WASHINGTON — A Maryland state senator says an angry police chief’s words over the death of one of his officers are a “wake up call” for lawmakers.
Maryland State Sen. Brian Feldman says residents can expect lawmakers to return to Annapolis to make some changes to drunken driving laws after the death of Montgomery County police officer Noah Leotta.
The 24-year-old officer died last week after he was hit by a car during a traffic stop on Rockville Pike. Montgomery County Police Chief Tom Manger said the driver who hit Leotta had smoked marijuana and been drinking for hours before the crash.
“There’s going to be a lot of discussion on a lot of topics related to drunk driving,” said Feldman.
Last week, Manger said the driver who hit Leotta had been arrested two other times for drunken driving and he pleaded for change in state laws.
“The state of Maryland has some of the weakest penalties for drunken drivers and in fact, as we look ahead to the prosecution of this case, I can tell you that whenever it’s done, there’s little chance of real justice being done,” Manger said.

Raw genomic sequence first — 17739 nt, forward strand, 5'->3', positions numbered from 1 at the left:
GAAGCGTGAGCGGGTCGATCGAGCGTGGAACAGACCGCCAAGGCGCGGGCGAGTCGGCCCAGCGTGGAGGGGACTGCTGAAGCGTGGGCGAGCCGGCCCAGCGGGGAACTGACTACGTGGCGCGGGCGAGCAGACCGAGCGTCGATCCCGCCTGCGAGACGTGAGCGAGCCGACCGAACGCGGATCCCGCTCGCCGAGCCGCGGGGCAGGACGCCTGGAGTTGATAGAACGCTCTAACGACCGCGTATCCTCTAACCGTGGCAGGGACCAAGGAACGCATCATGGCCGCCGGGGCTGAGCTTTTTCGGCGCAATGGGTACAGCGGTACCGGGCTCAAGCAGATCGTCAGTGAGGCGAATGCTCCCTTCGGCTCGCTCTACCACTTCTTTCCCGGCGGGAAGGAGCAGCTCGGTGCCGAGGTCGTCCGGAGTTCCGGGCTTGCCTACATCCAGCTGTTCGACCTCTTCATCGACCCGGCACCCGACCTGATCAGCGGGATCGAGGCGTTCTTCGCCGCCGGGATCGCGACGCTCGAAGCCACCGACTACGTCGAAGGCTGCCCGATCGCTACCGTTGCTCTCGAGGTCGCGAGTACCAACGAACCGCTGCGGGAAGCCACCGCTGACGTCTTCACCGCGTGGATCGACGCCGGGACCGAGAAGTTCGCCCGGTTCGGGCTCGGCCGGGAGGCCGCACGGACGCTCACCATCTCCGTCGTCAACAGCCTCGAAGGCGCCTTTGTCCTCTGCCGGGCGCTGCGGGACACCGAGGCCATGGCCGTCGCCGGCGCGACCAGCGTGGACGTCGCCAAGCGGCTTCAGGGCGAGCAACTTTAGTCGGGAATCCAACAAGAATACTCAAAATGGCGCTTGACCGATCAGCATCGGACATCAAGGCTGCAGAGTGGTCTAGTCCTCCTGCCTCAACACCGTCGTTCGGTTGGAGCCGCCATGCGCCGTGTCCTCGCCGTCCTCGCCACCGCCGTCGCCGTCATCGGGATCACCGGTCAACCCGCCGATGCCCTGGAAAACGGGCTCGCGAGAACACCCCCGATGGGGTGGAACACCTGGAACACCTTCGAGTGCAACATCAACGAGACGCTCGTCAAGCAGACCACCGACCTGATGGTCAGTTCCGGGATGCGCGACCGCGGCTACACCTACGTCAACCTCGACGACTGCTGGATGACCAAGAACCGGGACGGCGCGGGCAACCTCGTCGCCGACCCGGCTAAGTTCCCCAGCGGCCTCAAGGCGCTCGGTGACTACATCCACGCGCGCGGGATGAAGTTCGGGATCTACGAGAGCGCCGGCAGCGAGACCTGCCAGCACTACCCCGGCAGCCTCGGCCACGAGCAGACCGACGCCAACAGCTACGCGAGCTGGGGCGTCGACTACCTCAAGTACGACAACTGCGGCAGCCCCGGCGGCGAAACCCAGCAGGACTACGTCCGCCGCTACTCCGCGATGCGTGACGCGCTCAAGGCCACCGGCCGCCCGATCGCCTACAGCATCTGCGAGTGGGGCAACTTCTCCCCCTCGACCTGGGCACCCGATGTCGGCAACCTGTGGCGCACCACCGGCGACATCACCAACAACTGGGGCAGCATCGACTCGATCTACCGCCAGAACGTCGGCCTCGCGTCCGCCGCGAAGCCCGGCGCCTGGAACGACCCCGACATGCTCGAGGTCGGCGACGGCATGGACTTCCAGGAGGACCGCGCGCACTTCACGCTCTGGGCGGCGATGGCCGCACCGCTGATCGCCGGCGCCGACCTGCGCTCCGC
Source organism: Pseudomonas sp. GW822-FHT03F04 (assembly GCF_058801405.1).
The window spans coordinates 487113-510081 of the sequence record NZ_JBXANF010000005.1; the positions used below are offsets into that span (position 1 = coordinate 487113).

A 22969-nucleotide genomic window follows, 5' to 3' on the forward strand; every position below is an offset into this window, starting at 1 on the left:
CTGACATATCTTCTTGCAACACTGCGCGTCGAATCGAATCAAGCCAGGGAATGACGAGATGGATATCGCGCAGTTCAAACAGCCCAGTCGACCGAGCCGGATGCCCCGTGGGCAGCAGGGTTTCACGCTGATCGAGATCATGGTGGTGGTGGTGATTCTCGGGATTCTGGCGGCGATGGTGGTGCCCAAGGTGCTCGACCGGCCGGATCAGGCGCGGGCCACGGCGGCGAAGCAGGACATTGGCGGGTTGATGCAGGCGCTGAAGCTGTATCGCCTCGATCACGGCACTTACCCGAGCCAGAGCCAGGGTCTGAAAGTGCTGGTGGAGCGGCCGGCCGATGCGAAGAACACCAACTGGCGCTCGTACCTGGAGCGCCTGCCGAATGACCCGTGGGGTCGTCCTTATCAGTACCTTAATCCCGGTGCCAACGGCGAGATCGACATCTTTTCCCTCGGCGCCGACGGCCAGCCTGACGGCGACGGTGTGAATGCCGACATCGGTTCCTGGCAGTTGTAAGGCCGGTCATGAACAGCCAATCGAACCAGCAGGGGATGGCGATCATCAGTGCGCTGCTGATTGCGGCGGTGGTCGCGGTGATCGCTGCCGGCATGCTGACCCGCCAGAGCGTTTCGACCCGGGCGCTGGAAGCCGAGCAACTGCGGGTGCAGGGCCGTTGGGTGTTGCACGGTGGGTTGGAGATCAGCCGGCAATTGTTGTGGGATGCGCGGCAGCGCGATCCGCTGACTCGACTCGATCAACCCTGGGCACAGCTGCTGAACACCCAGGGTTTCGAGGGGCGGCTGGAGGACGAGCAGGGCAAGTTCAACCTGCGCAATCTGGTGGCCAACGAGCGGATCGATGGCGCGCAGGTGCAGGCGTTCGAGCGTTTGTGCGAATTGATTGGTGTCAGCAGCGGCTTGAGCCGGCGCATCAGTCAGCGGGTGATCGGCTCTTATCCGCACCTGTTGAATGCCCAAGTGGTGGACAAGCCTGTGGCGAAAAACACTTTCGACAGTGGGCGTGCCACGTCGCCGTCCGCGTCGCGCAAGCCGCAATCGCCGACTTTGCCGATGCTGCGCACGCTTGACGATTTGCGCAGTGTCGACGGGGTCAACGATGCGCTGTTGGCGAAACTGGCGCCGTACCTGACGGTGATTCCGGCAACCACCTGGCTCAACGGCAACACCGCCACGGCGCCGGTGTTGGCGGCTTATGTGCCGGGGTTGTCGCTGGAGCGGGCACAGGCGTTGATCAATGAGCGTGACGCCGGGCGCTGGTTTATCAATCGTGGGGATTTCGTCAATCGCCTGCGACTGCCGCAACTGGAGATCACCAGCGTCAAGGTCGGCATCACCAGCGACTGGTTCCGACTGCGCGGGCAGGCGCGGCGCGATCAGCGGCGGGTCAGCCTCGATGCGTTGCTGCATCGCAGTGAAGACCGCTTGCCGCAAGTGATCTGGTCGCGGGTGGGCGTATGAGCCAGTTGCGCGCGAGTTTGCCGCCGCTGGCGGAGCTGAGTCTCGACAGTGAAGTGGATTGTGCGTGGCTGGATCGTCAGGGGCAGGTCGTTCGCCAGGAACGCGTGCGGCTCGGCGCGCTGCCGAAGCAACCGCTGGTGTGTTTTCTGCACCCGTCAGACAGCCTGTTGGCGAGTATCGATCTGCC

Sen. Jamie Raskin says he is hoping to change the laws regarding the use of interlock devices: right now, they’re required in cases involving repeat drunken drivers, or those who register .12 or above. Under Maryland law, a driver is considered drunk at .08.
“What we need to do is expand that to all drunken drivers — anybody who’s at .08 or above,” said Raskin.
Feldman says he’d like to see changes to laws applying to adults who allow underage drinking in their homes.
“For example, in Montgomery County, we had a couple of tragic events involving high school kids where the parents were hosting parties — that was actually in my legislative district,” Feldman says.
Feldman is referring to the case where students from Wooton High school were killed in June. The driver of the car, 19-year-old Samuel Ellis has been charged in the case.
Police say Ellis was drunk at the time of the crash. Wooton High graduates Alex Murk and Calvin Li, both 18, died in the collision. Police say the students had attended an underage drinking party at the North Potomac home of Kenneth Saltzman.
Saltzman paid $5,000 in fines for furnishing alcohol to minors at his home in June. The two citations of $2,500 a piece are the maximum penalty for the offense under Maryland law.
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